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Rev Up

Your Portlandia Personality Test

The New Portlandia Webseries Is Going Your Way

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Carrie and Fred understand that although we have so much in common, we’re each so beautifully unique and different. To help us navigate those differences, Portlandia has found an easy and honest way to embrace our special selves in the form of a progressive new traffic system: a specific lane for every kind of driver. It’s all in honor of the show’s 8th and final season, and it’s all presented by Subaru.

Ready to find out who you really are? Match your personality to a lane and hop on the expressway to self-understanding.

Lane 10: Trucks Piled With Junk

Your junk is falling out of your trunk. Shake a tail light, people — this lane is for you.

Lane 33: Twins

You’re like a Gemini, but waaaay more pedestrian. Maybe you and a friend just wear the same outfits a lot. Who cares, it’s just twinning enough to make you feel special.

Lane 27: Broken Windows

Bad luck follows you around and everyone knows it. Your proverbial seat is always damp from proverbial rain. Is this the universe telling you to swallow your pride? Yes.

Lane 69: Filthy Cars

You’re all about convenience. Getting your car washed while you drive is a no-brainer.

Lane 43: Newly Divorced Singles

It’s been a while since you’ve driven alone, and you don’t know the rules of the road anymore. What’s too fast? What’s too slow? Are you sending the right signals? Don’t worry, the breakdown lane is nearby if you need it.

Still can’t find a lane to match your personality? Check out all the videos here. And see the final season of Portlandia this spring on IFC.

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Give Back

Last-Minute Holiday Gift Guide

Hits from the '80s are on repeat all Christmas Eve and Day on IFC.

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GIFs via Giphy, Photos via The Everett Collection

It’s the final countdown to Christmas and thanks to IFC’s movie marathon all Christmas Eve and Christmas Day, you can revel in classic ’80s films AND find inspiration for your last-minute gifts. Here are our recommendations, if you need a head start:

Musical Instrument

Great analog entertainment substitute when you refuse to give your kid the Nintendo Switch they’ve been drooling over.

Breakfast In Bed

Any significant other or child would appreciate these Uncle Buck-approved flapjacks. Just make sure you’re not stuck on clean up duty.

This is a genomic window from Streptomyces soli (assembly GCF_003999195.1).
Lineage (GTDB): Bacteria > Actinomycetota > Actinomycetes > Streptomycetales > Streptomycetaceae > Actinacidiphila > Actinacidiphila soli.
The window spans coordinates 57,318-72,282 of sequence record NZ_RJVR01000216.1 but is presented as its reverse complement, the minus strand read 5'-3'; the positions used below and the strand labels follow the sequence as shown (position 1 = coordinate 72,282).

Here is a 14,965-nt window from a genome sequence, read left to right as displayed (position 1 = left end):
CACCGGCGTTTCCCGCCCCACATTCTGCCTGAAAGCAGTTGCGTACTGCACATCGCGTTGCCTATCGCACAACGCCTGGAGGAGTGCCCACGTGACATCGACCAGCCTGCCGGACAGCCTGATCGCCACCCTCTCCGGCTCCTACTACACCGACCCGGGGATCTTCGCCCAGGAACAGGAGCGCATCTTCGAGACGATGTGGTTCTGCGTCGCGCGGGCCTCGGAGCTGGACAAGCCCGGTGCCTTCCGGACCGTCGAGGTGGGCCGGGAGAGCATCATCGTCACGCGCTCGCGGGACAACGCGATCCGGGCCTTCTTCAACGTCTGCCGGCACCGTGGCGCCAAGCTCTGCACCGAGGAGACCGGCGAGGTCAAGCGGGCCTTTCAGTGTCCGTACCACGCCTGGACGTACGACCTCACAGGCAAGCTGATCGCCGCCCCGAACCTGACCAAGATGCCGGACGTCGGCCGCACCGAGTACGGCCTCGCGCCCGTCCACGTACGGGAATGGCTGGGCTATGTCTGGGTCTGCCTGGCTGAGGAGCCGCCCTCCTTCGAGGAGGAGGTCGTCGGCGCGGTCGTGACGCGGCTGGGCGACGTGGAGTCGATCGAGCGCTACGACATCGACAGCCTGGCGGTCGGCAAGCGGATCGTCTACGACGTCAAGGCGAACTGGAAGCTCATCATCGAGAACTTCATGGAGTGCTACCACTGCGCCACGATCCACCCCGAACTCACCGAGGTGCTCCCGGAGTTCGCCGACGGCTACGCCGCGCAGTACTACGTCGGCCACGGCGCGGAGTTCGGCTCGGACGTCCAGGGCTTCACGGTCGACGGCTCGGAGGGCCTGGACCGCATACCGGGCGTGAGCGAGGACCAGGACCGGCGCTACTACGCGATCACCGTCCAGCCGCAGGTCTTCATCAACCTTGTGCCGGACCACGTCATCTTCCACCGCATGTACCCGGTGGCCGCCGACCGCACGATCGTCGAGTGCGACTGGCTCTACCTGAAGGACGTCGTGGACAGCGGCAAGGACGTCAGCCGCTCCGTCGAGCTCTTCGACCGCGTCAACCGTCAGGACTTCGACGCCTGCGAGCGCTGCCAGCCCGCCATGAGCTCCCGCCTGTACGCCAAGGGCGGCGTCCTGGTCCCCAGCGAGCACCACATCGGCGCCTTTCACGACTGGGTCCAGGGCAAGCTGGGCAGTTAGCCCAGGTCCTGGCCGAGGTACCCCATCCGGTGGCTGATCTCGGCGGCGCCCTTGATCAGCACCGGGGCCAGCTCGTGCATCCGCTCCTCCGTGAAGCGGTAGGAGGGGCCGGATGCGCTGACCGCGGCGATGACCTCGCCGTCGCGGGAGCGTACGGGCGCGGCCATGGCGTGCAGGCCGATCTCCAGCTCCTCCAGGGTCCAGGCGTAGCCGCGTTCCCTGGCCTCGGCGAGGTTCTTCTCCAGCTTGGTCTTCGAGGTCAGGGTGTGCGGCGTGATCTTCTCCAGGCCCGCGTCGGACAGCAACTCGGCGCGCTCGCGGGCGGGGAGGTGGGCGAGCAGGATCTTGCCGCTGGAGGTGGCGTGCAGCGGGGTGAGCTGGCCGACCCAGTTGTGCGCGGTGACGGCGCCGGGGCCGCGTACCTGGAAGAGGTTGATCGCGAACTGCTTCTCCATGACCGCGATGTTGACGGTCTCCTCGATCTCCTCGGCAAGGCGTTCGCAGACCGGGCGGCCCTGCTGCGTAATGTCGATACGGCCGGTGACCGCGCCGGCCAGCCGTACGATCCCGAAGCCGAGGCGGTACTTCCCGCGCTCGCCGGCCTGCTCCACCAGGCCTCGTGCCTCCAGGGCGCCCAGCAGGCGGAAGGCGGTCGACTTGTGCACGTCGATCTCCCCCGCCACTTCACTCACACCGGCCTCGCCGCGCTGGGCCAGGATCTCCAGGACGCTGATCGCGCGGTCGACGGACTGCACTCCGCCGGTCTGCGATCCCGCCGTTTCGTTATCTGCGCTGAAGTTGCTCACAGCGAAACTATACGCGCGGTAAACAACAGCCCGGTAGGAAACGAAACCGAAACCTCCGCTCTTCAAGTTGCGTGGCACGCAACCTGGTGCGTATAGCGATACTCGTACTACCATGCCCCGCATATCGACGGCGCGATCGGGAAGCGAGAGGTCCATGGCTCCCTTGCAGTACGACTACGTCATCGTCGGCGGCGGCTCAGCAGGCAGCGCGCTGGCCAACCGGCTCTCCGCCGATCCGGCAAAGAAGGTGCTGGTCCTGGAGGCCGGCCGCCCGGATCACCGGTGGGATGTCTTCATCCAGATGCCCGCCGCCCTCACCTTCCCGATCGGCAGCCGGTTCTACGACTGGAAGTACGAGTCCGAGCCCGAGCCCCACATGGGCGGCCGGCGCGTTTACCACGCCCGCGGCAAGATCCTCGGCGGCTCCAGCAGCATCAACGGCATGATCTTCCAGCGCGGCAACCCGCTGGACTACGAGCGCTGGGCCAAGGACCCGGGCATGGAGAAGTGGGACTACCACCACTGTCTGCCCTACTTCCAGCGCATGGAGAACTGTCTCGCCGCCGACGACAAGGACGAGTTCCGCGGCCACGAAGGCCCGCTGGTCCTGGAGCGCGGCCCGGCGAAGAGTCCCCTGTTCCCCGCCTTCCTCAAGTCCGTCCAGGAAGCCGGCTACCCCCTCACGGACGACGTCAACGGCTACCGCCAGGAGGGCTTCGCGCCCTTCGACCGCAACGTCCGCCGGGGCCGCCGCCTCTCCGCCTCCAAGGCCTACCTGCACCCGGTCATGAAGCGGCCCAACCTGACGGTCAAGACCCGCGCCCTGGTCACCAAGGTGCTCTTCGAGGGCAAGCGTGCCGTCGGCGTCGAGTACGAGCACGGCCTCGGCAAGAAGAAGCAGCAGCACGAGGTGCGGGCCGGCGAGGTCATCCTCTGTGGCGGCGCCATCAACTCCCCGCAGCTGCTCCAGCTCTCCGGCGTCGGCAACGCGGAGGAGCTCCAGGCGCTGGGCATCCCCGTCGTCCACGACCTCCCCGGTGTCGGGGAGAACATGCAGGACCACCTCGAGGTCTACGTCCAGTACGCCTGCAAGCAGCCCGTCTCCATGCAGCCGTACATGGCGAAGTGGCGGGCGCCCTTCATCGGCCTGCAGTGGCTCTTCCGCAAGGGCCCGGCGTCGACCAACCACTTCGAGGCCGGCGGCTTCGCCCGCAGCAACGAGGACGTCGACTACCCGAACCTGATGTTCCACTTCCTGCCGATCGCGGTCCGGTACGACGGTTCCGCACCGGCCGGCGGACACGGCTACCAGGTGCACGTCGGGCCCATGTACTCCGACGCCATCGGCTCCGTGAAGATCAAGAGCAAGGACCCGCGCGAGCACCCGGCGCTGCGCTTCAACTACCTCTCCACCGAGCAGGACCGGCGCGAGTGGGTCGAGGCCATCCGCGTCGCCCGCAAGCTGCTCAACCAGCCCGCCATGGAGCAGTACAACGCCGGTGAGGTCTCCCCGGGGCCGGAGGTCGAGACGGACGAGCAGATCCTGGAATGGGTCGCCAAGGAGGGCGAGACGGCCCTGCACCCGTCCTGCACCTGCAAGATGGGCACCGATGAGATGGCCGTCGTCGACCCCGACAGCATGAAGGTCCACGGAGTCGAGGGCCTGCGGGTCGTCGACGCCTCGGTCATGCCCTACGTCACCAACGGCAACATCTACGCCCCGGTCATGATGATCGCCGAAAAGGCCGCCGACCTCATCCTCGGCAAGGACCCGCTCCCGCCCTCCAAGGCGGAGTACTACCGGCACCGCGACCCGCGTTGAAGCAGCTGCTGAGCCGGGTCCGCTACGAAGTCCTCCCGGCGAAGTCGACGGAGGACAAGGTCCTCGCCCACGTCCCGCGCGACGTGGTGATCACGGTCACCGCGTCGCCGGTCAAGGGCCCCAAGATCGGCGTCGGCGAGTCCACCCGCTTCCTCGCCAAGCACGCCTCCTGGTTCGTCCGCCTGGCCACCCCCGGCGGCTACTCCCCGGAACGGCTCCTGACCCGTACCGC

Cocktail Supplies

You’ll need them to get through the holidays.

Dance Lessons

So you can learn to shake-shake-shake (unless you know ghosts willing to lend a hand).

Comfy Clothes

With all the holiday meals, there may be some…embigenning.

Get even more great inspiration all Christmas Eve and Day on IFC, and remember…

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A-O Rewind

Celebrating Portlandia One Sketch at a Time

The final season of Portlandia approaches.

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GIFs via Giphy

Most people measure time in minutes, hours, days, years…At IFC, we measure it in sketches. And nothing takes us way (waaaaaay) back like Portlandia sketches. Yes, there’s a Portlandia milepost from every season that changed the way we think, behave, and pickle things. In honor of Portlandia’s 8th and final season, Subaru presents a few of our favorites.


Put A Bird On It

Portlandia enters the pop-culture lexicon and inspires us to put birds on literally everything.

Colin the Chicken

Who’s your chicken, really? Behold the emerging locavore trend captured perfectly to the nth degree.

Dream Of The ’90s

This treatise on Portland made it clear that “the dream” was alive and well.

No You Go

We Americans spend most of our lives in cars. Fortunately, there’s a Portlandia sketch for every automotive situation.

A-O River!

We learned all our outdoor survival skills from Kath and Dave.

One More Episode

The true birth of binge watching, pre-Netflix. And what you’ll do once Season 8 premieres.

Catch up on Portlandia’s best moments before the 8th season premieres January 18th on IFC.